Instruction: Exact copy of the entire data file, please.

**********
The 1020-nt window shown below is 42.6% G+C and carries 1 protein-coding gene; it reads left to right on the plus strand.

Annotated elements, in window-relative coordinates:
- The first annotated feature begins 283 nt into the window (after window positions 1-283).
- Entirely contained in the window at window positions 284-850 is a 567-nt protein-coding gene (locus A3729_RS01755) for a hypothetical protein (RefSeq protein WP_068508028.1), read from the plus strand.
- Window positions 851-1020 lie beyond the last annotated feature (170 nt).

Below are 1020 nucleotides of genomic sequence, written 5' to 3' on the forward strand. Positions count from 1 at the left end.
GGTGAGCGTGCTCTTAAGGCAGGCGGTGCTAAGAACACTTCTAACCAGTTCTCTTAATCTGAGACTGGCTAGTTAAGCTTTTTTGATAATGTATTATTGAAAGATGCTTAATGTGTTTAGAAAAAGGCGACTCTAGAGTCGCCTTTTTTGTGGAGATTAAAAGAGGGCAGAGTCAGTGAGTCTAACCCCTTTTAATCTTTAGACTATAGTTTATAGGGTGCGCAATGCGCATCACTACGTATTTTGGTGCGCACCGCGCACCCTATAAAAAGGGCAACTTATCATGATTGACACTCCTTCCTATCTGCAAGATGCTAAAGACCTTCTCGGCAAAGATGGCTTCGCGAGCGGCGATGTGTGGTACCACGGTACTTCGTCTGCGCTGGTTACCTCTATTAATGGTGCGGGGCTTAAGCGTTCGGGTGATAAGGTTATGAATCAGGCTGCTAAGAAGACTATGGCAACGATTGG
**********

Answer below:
The 1020-nt window shown below is 42.6% G+C and carries 1 protein-coding gene; it reads left to right on the plus strand.

Annotated elements, in window-relative coordinates:
- The first annotated feature begins 283 nt into the window (after window positions 1-283).
- Entirely contained in the window at window positions 284-850 is a 567-nt protein-coding gene (locus A3729_RS01755) for a hypothetical protein (RefSeq protein WP_068508028.1), read from the plus strand.
- Window positions 851-1020 lie beyond the last annotated feature (170 nt).

Below are 1020 nucleotides of genomic sequence, written 5' to 3' on the forward strand. Positions count from 1 at the left end.
GGTGAGCGTGCTCTTAAGGCAGGCGGTGCTAAGAACACTTCTAACCAGTTCTCTTAATCTGAGACTGGCTAGTTAAGCTTTTTTGATAATGTATTATTGAAAGATGCTTAATGTGTTTAGAAAAAGGCGACTCTAGAGTCGCCTTTTTTGTGGAGATTAAAAGAGGGCAGAGTCAGTGAGTCTAACCCCTTTTAATCTTTAGACTATAGTTTATAGGGTGCGCAATGCGCATCACTACGTATTTTGGTGCGCACCGCGCACCCTATAAAAAGGGCAACTTATCATGATTGACACTCCTTCCTATCTGCAAGATGCTAAAGACCTTCTCGGCAAAGATGGCTTCGCGAGCGGCGATGTGTGGTACCACGGTACTTCGTCTGCGCTGGTTACCTCTATTAATGGTGCGGGGCTTAAGCGTTCGGGTGATAAGGTTATGAATCAGGCTGCTAAGAAGACTATGGCAACGATTGG